You need a specific confluence of events, mostly having to do with resources, technology and what weapons your opponents were using, to make leather worth while. Even more specific; boiled, reinforced or "scale" (I dont know of any historical example of leather scale BTW, I include it only because its "possible" in terms of technology and ability that it could have existed) being useful and worth the resource expenditure (man hours, curing time, technology, and harvesting).

The real answer probably lies some where in a shady grey area where it probably did happen in certain places at certain times, but it was never a thriving industry that typical "Med-Fan" or Medieval RPGs seem to think makes sense from a min/max weight/armor. There is no reason to think that a "thief" ever wore leather as the pinnacle of proper equipment, thats a Fantasy idea based on game system mechanics.

The time when "hard/boiled" leather would have been a viable material/technology (say 1150 ish) up into the 1300s, a time you fought short/mid length swords, Maces (edged and blunt), alot of Axes, Spears, Polearms, Bow and Arrow (but more sniper than volley), possibly War Hammers.... this is sort of a span from the end of the Normans, to the Moors, through the Crusades so pick your poison. The world was very different and a distance of 100miles (160km) could easily result in completely different technologies and problems. Linen was problematic to finish compared to wool. Wool is more problematic to "grow" in quantity. Iron was something you had or you didnt.

This was also the transition to larger scales of textile production, and metal fabrication (smithing) depending on your area. If you are in an area that is particularly lacking in both of these technologies but has an abundance of leather and tanning, then you may well turn to it as an option. At some point you will succeed in conquering your neighbors that have linen and or metal and then you will probably also turn to those industries instead. If on the other hand you are killed off, there is no reason for the victor to try to use your inferior products. Either way ultimately Leather as armor is much more wasteful than linen (which doesnt run away), wool (sheep are reusable) or metal (that has many uses after processing), because it comes from one time harvest of animals that you have to grow or hunt and you need large quantities of specific kinds of animals to make "ARMOR". A conservative estimate would be the heavy leather from 3 or more Oxen to make a suit of boiled leather for a less than 6 foot tall person.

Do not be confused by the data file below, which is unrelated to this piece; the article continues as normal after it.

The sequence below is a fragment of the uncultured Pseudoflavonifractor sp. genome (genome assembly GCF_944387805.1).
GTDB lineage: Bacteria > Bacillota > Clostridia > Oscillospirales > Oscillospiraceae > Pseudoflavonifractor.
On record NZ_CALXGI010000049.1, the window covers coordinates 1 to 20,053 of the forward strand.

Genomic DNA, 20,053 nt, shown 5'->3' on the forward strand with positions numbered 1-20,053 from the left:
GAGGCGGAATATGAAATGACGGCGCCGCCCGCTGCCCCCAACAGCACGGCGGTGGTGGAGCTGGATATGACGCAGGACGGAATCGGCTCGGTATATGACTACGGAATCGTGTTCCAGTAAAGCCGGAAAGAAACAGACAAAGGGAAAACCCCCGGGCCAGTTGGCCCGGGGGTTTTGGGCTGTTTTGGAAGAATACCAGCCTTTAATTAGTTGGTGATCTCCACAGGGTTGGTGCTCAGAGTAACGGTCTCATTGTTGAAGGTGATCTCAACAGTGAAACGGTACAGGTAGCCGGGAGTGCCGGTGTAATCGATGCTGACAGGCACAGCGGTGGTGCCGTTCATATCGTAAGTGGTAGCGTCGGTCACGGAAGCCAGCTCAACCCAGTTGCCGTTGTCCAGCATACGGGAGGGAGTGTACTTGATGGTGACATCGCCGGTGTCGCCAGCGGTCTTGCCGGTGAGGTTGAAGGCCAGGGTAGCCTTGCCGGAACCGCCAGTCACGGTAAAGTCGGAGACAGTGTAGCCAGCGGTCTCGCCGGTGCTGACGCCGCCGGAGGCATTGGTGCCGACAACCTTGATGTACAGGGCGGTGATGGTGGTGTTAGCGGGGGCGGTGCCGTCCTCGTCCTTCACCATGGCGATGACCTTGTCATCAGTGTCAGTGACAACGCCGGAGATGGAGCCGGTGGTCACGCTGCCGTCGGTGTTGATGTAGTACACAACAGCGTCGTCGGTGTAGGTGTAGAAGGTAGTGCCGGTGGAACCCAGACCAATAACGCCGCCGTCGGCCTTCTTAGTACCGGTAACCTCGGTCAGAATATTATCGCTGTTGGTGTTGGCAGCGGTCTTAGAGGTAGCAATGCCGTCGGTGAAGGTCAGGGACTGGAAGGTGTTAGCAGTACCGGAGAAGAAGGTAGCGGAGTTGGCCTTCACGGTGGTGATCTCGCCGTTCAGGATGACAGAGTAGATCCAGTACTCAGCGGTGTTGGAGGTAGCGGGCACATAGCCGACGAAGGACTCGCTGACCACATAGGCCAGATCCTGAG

I suspect leather was sometimes used as a base for a version of Splint, but I also suspect that the leather involved would be thin to the point it wouldn't really be armor so much as something durable you hung the armor bits on. It was definitely used as "padding" on neck holes, hinges and fasteners on metal armors.

At some point you are just going to have to make a decision for your game. Pick your list and call it cannon and move on. If you allow it as its listed in Low Tech, it wont over balance a campaign if you also look at the cost and time involved. RPG Game wise leather only becomes really a thing when magic or encumbrance enters into the equation, but I find that Low Tech does a really good job of keeping it pretty grounded in technology/cost/protection.
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Old 04-07-2020, 11:38 AM   #4
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Default Re: [LT] Historical armour, Western Europe 1220?

Quote:
Originally Posted by bocephus View Post
The problem with leather as an armor is that it was VERY situational. It did exist, it just doesnt seem to have been a prevalent as our romantic construction of that time period would suggest.
Completely agree the examples of leather in western europe I find is rarely if ever complete sets of armour more likely skull caps, leg guards fairly frequently, gloves and the like, but also chest and shoulders covering armour worn over a gambeson or some similiar underclothing as well as long coats probably not much tougher then thick cloth but possibly more plentiful at the edges of europe where hunting was more common. Elk hide is said to be decent for scandinavia for one.

Also by 1250 its probably fairly common with enclosed helms or helms with a face mask, usually worn over chain mail, mail covering the entire body and plate for lower legs and knees at least for the rich knights.

One other thing is that historically well paid professional soldiers wore lots of armour in layers that seems less then optimal to players but probably makes sense in the real world. Probably because they where more interested in survival than killing people unlike most PC's I've met. Wearing three layers of armour did happen quite a lot especially for heads, lower legs and other vulnerable parts.